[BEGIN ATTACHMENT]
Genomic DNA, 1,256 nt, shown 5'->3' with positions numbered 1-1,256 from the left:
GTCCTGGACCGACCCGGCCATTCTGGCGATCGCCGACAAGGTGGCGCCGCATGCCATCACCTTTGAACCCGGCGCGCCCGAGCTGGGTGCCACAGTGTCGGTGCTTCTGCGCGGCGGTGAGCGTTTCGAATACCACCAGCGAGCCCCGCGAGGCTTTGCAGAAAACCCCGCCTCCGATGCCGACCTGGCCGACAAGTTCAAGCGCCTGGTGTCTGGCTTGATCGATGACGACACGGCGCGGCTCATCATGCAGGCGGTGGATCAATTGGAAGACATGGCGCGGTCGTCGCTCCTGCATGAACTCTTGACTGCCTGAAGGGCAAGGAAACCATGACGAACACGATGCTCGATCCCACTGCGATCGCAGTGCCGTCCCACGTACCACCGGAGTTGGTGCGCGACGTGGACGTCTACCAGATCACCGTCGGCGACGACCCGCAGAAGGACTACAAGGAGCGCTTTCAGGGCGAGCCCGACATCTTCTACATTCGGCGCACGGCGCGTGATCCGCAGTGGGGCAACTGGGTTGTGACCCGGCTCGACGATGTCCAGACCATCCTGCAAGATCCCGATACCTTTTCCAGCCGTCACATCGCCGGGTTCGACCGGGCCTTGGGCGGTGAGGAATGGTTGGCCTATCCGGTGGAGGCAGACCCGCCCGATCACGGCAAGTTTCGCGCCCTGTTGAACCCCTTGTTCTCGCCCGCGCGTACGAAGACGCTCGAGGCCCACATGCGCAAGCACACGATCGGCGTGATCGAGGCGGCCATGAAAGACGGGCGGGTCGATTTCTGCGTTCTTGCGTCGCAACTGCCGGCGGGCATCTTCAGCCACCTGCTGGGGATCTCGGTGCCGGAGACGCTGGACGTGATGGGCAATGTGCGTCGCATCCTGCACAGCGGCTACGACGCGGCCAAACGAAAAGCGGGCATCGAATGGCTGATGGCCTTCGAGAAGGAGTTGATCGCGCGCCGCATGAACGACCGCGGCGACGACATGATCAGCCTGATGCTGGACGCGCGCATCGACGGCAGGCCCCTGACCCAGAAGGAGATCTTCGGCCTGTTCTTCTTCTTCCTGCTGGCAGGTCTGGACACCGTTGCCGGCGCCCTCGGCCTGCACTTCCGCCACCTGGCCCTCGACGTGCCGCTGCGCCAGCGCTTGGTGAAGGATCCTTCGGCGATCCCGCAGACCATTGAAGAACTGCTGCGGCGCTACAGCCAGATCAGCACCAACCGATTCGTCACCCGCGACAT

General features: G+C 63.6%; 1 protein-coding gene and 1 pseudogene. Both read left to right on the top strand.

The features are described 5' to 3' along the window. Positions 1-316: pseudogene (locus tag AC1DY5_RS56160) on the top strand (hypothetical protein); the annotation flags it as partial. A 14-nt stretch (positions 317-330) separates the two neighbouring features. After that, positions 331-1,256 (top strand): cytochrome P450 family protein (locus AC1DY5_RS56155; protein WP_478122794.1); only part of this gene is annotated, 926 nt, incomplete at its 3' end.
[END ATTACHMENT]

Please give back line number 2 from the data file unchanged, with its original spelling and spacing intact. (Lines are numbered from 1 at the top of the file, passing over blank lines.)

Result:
GTCCTGGACCGACCCGGCCATTCTGGCGATCGCCGACAAGGTGGCGCCGCATGCCATCACCTTTGAACCCGGCGCGCCCGAGCTGGGTGCCACAGTGTCGGTGCTTCTGCGCGGCGGTGAGCGTTTCGAATACCACCAGCGAGCCCCGCGAGGCTTTGCAGAAAACCCCGCCTCCGATGCCGACCTGGCCGACAAGTTCAAGCGCCTGGTGTCTGGCTTGATCGATGACGACACGGCGCGGCTCATCATGCAGGCGGTGGATCAATTGGAAGACATGGCGCGGTCGTCGCTCCTGCATGAACTCTTGACTGCCTGAAGGGCAAGGAAACCATGACGAACACGATGCTCGATCCCACTGCGATCGCAGTGCCGTCCCACGTACCACCGGAGTTGGTGCGCGACGTGGACGTCTACCAGATCACCGTCGGCGACGACCCGCAGAAGGACTACAAGGAGCGCTTTCAGGGCGAGCCCGACATCTTCTACATTCGGCGCACGGCGCGTGATCCGCAGTGGGGCAACTGGGTTGTGACCCGGCTCGACGATGTCCAGACCATCCTGCAAGATCCCGATACCTTTTCCAGCCGTCACATCGCCGGGTTCGACCGGGCCTTGGGCGGTGAGGAATGGTTGGCCTATCCGGTGGAGGCAGACCCGCCCGATCACGGCAAGTTTCGCGCCCTGTTGAACCCCTTGTTCTCGCCCGCGCGTACGAAGACGCTCGAGGCCCACATGCGCAAGCACACGATCGGCGTGATCGAGGCGGCCATGAAAGACGGGCGGGTCGATTTCTGCGTTCTTGCGTCGCAACTGCCGGCGGGCATCTTCAGCCACCTGCTGGGGATCTCGGTGCCGGAGACGCTGGACGTGATGGGCAATGTGCGTCGCATCCTGCACAGCGGCTACGACGCGGCCAAACGAAAAGCGGGCATCGAATGGCTGATGGCCTTCGAGAAGGAGTTGATCGCGCGCCGCATGAACGACCGCGGCGACGACATGATCAGCCTGATGCTGGACGCGCGCATCGACGGCAGGCCCCTGACCCAGAAGGAGATCTTCGGCCTGTTCTTCTTCTTCCTGCTGGCAGGTCTGGACACCGTTGCCGGCGCCCTCGGCCTGCACTTCCGCCACCTGGCCCTCGACGTGCCGCTGCGCCAGCGCTTGGTGAAGGATCCTTCGGCGATCCCGCAGACCATTGAAGAACTGCTGCGGCGCTACAGCCAGATCAGCACCAACCGATTCGTCACCCGCGACAT